• .My reply didn’t make it up… I probably messed up a tag.

    Here’s a link.

    Personally, I tend to view this as a problem that needs a solution. Were I negotiating this matter I would bring up two specific issues which could have prevented this from occurring, or which could lessen the expectations of management.
    First, one thing that Adobe does do right is that they allow telecommuting. This allows a 60 hour work week to be reasonably managed along with a busy life schedule because employees can manage their lives around the time they put in on their home systems.
    Second, by having a workflow that allows input remotely without endless face to face meetings (the absolute largest waste of time I observed while working as a tech writer for a nameless military contractor) and proper collaboration, a lot of this time saved reflects working smarter, not harder.
    Getting Granular about Exempt Status
    I found the following definition of exempt status online:

    EXEMPT means the job is NOT subject to payment for overtime hours worked. Employer policy may elect to compensate incumbents in these jobs for their overtime, but there are no restrictions on rates used or quantity of hours paid to incumbents in exempt jobs.
    Overtime requirements apply to the JOB not the EMPLOYEE. It is the responsibility content of the job that determines if incumbent employees must be paid for the overtime they work.

    There is a Highly Compensated Job exempt status but it only applies to Public-Sector Employees.
    Legally, exempt employees are due overtime in California law if it can be proven that they regularly cannot complete their normal assigned tasks without working overtime. Two years ago a roommate of mine ended up winning a similar judgement simply by making a phone call to an attorney and having them contact the HR department where he was working.
    What it takes to document your situation is at the very least, logging your hours worked along with the tasks you are assigned. Regardless of exempt/non-exempt status, in California the Overtime law states that you cannot be expected to be working for free, which is what regular overtime without pay is.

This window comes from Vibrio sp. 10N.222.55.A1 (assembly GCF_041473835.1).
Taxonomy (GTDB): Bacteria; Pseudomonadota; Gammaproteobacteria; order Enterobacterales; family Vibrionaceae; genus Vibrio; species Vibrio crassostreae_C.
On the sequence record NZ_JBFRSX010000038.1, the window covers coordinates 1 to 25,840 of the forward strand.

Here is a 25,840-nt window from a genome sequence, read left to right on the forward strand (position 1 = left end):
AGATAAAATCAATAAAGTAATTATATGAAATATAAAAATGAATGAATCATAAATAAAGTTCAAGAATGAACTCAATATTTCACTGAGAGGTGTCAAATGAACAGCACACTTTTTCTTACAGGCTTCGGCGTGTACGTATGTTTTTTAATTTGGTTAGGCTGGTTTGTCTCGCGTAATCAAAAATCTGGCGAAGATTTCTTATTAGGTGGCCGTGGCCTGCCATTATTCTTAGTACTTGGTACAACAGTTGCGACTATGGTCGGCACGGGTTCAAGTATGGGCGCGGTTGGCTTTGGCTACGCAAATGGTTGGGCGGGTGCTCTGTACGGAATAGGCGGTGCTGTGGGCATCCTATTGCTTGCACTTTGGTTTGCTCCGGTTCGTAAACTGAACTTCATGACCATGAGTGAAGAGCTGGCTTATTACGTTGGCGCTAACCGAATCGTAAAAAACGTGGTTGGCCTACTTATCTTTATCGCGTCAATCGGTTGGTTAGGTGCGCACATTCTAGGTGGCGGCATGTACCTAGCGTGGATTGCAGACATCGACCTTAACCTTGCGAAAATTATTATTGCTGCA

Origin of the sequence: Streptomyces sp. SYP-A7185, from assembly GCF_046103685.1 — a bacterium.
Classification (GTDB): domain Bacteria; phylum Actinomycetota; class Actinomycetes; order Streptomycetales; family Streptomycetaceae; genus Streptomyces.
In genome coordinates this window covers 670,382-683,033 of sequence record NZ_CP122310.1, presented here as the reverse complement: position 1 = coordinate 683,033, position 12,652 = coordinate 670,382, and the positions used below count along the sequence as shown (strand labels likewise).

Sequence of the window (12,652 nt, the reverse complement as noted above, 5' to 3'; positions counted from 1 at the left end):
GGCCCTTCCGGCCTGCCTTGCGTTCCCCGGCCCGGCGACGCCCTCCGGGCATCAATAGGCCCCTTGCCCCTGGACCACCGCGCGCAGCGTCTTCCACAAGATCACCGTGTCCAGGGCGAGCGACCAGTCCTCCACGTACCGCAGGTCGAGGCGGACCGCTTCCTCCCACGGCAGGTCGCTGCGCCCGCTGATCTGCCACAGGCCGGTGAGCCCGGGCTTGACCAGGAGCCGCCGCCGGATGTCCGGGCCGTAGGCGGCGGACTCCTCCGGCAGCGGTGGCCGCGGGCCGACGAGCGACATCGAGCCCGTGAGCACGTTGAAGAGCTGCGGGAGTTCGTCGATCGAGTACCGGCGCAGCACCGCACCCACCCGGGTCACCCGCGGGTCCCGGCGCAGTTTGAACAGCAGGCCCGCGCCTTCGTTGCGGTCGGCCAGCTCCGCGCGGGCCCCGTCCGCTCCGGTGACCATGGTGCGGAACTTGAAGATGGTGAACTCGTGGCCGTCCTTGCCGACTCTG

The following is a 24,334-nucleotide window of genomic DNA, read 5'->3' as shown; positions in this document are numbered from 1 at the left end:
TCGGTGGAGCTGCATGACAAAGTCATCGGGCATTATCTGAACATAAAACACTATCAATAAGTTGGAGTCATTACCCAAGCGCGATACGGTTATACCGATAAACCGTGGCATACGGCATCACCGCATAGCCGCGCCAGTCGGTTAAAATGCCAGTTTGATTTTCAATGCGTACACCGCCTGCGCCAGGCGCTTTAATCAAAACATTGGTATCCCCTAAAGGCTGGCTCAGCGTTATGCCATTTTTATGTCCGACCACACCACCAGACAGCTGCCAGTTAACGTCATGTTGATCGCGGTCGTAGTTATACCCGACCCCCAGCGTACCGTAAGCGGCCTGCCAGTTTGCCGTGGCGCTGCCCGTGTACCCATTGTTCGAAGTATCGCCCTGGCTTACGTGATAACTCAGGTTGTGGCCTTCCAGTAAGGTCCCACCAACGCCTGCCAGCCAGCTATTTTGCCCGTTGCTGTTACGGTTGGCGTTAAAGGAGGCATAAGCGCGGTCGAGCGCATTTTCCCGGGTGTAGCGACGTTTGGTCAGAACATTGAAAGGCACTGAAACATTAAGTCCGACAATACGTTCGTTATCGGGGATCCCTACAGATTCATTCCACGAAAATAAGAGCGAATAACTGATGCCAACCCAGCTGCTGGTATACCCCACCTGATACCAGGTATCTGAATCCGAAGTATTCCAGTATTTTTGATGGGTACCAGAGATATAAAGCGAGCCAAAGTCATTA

Summing up, legally Sun is responsible, at least to one employee. The judge’s court order has the attorneys searching for a second employee, a reasonable request given the frequency with which John Edwards-like trial lawyers tend to overuse the class action.
    The lawyers will win one person’s case, that’s a given. A landmark ‘blow for Sun techcomms’ it may not be unless they find another employee to sign on the line.
    Yet, as this attorney states on his blog in reference to the IT lawsuits:

    In this situation, is it any wonder that, increasingly, some California companies are moving jobs across the border to work in other states where employees don’t have to be paid special overtime rates?
    Just like the ridiculously high workers’ compensation rates hurt job creation in California several years ago, the overtime pay requirements are doing the same thing in the IT industry.

  • I went through the legal code and posted up some data over on my site. The summary should have posted here on the 19th but didn’t.

  • Charles - thanks a ton for the extra info.

    You’re comment posted on the 19th was automatically dumped into my spam folder by Akismet - I didn’t even notice (it got lost with the other 63,808 spam messages I got that day).

    I tracked it down and re-posted it for you. Thanks for the research!

  • Thanks Monkey,

    It’s such a complex issue and so worthy of true discussion.

    As a business owner I sympathize with the leadership team at Sun. As a worker bee in software environments who has dealt with the deadline issues and the effect it can have on real life (parenting, let alone single parenting, to mention one) I sympathize equally with the tech writers.

    My strategy as posted above would be to simplify the procedures that the technical writing team has in order to provide better quality of life for such a busy environment.

    Bottom line for employers - while you can’t make everyone happy, by making your work environment better than anyone else’s around, salary versus hourly becomes a non-issue.

  • what is the latest on the Sun vs. tech writer(s) lawsuit? is there any court date in sight? i ask because my current employer refuses to grant me exempt status (although i have been classified exempt for ALL “perm” tech writing jobs i’ve held for the past 12 years) until this lawsuit plays itself out. this means that, although i’m highly compensated, i have to clock in and out like those making minimum wage. and should i happen to work less than a strict 40-hour week, my pay is docked. also, i’m not allowed to make up time or work overtime. do i have any recourse?

  • sunegurl - a quick Google News search reveals an article that says a judge has “certified” it as class action. I’m not a lawyer, but I take it this means that the right to call it “class action” has been granted, allowing other plantiffs to join in.

    I’m certain that the resolution for this is months, if not years, away.